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|The Secret Adversary||Agatha Christie|
XVIII The Telegram
|Page 7 of 9||
"Though I doubt if it's the kind of place to suit you, sir. In a terrible state of repair. Ceilings leaking and all. 'Twould need a lot of money spent on it."
"Thanks," said Tommy cheerily. "I dare say it'll be a washout, but houses are scarce nowadays."
"That they are," declared the woman heartily. "My daughter and son-in-law have been looking for a decent cottage for I don't know how long. It's all the war. Upset things terribly, it has. But excuse me, sir, it'll be too dark for you to see much of the house. Hadn't you better wait until to-morrow?"
"That's all right. We'll have a look around this evening, anyway. We'd have been here before only we lost our way. What's the best place to stay at for the night round here?"
Mrs. Sweeny looked doubtful.
"There's the Yorkshire Arms, but it's not much of a place for gentlemen like you."
"Oh, it will do very well. Thanks. By the way, you've not had a young lady here asking for this key to-day?"
The woman shook her head.
"No one's been over the place for a long time."
"Thanks very much."
They retraced their steps to the Moat House. As the front door swung back on its hinges, protesting loudly, Julius struck a match and examined the floor carefully. Then he shook his head.
"I'd swear no one's passed this way. Look at the dust. Thick. Not a sign of a footmark."
They wandered round the deserted house. Everywhere the same tale. Thick layers of dust apparently undisturbed.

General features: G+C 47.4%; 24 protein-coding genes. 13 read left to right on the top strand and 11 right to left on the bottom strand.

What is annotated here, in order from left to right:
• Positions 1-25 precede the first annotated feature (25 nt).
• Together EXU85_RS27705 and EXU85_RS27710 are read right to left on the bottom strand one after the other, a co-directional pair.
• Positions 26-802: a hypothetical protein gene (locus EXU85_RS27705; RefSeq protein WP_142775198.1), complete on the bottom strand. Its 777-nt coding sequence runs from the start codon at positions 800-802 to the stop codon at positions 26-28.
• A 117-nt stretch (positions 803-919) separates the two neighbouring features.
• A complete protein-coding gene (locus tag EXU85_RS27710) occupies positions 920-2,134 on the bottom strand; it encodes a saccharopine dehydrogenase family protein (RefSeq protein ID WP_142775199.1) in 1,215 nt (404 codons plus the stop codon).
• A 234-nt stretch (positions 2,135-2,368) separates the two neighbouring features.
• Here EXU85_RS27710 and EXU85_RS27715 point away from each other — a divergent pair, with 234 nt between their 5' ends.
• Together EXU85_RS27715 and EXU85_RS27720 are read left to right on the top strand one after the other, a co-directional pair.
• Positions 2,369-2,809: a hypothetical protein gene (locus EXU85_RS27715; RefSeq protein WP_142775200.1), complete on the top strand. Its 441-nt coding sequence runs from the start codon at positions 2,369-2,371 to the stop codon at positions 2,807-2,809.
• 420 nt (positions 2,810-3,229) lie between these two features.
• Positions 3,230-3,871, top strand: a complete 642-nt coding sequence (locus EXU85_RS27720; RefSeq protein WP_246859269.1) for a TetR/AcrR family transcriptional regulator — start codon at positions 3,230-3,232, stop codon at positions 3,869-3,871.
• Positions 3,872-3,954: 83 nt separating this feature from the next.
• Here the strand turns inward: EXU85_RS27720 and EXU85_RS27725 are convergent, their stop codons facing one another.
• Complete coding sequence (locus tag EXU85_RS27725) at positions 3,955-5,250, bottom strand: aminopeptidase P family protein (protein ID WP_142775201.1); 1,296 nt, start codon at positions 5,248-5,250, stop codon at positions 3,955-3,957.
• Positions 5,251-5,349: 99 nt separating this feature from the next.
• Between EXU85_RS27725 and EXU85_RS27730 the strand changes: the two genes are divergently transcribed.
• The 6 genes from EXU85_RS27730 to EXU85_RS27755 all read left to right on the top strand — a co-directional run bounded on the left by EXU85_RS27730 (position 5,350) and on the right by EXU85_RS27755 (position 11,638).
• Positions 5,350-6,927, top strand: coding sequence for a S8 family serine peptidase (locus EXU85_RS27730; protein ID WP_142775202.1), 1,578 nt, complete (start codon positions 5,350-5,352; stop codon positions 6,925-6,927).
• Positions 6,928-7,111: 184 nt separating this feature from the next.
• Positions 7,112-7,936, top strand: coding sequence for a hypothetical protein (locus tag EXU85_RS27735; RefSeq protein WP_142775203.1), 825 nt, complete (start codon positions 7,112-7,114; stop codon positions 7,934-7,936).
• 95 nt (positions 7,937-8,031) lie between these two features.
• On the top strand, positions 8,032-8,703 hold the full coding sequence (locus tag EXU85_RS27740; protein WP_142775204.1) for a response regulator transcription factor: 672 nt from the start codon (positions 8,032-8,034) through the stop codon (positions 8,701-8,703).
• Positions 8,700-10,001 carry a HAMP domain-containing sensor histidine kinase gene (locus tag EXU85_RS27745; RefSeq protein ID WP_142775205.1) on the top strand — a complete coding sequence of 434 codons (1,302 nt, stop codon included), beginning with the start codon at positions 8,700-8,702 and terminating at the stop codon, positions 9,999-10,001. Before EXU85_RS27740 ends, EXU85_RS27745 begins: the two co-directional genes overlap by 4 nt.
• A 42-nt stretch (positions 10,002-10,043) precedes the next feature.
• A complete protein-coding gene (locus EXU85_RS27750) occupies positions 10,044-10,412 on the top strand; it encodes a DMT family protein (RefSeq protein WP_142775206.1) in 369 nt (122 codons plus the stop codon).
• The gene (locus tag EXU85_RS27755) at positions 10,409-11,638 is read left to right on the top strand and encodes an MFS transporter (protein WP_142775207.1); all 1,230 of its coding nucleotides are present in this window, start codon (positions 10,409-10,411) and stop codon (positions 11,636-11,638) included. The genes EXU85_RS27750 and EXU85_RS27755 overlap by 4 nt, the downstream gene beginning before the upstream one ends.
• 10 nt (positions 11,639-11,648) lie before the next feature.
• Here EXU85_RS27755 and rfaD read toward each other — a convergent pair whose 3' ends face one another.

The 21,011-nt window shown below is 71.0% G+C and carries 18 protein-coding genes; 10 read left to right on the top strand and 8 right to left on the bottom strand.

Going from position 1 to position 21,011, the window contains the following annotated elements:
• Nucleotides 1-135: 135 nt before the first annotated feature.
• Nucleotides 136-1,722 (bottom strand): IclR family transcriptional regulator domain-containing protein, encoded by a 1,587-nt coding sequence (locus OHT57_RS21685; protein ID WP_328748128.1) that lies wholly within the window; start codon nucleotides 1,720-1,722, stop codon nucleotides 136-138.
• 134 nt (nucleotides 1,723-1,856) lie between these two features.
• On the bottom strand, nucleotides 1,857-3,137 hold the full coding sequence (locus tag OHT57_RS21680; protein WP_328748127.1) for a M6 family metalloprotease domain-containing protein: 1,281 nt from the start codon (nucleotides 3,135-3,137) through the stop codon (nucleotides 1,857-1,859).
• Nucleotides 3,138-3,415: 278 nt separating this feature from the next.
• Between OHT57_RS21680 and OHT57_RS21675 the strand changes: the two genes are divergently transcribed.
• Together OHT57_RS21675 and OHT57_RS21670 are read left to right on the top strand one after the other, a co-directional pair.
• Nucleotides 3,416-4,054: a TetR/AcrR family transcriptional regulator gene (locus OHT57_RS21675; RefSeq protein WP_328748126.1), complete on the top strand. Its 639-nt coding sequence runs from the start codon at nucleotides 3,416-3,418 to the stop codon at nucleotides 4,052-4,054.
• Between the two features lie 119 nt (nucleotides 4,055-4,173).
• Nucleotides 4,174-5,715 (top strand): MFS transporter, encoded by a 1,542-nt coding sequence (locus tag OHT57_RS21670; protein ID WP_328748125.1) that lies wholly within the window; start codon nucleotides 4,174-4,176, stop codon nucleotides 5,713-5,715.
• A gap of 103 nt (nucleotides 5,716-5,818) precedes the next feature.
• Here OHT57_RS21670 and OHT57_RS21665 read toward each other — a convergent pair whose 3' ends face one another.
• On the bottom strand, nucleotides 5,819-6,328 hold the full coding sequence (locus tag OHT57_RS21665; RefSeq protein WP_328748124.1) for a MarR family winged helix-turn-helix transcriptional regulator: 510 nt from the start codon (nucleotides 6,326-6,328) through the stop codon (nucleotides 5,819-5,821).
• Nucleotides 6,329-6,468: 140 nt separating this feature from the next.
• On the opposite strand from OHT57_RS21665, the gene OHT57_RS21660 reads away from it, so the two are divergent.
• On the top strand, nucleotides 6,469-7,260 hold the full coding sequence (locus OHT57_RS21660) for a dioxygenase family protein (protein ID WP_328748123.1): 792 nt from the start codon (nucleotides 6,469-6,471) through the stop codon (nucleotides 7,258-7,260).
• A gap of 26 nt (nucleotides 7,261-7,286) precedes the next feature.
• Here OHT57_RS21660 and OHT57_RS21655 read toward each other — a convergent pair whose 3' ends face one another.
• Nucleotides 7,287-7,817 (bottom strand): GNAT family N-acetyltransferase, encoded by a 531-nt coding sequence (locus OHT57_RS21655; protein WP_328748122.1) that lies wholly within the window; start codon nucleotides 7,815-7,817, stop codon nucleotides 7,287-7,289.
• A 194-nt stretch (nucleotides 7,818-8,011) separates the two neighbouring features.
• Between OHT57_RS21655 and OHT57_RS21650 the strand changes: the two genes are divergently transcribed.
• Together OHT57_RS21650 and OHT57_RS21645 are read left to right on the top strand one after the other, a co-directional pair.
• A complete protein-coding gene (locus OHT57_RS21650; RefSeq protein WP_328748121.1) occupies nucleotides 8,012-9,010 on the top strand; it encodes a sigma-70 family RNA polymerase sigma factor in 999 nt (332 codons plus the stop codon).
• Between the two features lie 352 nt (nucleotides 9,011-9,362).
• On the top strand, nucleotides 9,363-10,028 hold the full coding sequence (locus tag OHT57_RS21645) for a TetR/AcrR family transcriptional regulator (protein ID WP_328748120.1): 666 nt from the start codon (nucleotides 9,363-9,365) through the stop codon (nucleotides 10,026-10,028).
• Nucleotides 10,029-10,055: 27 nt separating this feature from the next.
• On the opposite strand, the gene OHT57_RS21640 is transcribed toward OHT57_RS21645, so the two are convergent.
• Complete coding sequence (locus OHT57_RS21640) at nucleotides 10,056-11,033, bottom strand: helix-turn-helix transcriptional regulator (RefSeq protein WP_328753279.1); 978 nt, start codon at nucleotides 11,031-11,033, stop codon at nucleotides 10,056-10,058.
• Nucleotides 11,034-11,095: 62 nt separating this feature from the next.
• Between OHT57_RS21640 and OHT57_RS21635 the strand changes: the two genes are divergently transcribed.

"This gets me," said Julius. "I don't believe Tuppence was ever in this house."
"She must have been."
Julius shook his head without replying.
"We'll go over it again to-morrow," said Tommy. "Perhaps we'll see more in the daylight."
On the morrow they took up the search once more, and were reluctantly forced to the conclusion that the house had not been invaded for some considerable time. They might have left the village altogether but for a fortunate discovery of Tommy's. As they were retracing their steps to the gate, he gave a sudden cry, and stooping, picked something up from among the leaves, and held it out to Julius. It was a small gold brooch.
"Are you sure?"
"Absolutely. I've often seen her wear it."
Julius drew a deep breath.
"I guess that settles it. She came as far as here, anyway. We'll make that pub our head-quarters, and raise hell round here until we find her. Somebody MUST have seen her."
Forthwith the campaign began. Tommy and Julius worked separately and together, but the result was the same. Nobody answering to Tuppence's description had been seen in the vicinity. They were baffled--but not discouraged. Finally they altered their tactics. Tuppence had certainly not remained long in the neighbourhood of the Moat House. That pointed to her having been overcome and carried away in a car. They renewed inquiries. Had anyone seen a car standing somewhere near the Moat House that day? Again they met with no success.
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